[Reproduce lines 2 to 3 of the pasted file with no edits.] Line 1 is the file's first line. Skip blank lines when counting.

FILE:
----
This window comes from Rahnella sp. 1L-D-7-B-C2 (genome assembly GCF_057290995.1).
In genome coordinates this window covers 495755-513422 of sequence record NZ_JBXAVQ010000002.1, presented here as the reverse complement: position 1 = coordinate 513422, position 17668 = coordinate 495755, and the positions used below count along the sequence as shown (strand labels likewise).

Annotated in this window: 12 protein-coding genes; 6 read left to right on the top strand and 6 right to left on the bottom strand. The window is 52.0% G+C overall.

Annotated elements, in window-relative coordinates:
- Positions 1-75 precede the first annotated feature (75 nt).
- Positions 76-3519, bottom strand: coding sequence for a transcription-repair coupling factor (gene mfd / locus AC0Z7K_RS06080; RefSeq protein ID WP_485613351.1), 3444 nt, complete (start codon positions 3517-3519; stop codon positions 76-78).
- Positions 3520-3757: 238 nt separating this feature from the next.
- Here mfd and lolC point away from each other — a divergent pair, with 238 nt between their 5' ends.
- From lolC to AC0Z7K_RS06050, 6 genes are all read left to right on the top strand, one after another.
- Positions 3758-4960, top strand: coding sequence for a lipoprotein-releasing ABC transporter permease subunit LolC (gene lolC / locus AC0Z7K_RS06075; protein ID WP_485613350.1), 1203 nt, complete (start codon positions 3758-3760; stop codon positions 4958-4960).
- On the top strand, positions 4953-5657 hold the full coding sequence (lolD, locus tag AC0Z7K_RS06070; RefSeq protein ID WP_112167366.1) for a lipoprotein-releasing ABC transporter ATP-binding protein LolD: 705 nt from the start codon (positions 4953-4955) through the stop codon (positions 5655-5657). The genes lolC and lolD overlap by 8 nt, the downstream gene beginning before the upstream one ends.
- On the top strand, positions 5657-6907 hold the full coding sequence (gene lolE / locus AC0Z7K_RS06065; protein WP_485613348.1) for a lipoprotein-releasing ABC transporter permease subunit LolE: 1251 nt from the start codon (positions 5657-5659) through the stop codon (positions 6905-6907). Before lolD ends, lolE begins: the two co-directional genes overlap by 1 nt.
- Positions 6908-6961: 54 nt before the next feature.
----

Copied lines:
In genome coordinates this window covers 495755-513422 of sequence record NZ_JBXAVQ010000002.1, presented here as the reverse complement: position 1 = coordinate 513422, position 17668 = coordinate 495755, and the positions used below count along the sequence as shown (strand labels likewise).

Annotated in this window: 12 protein-coding genes; 6 read left to right on the top strand and 6 right to left on the bottom strand. The window is 52.0% G+C overall.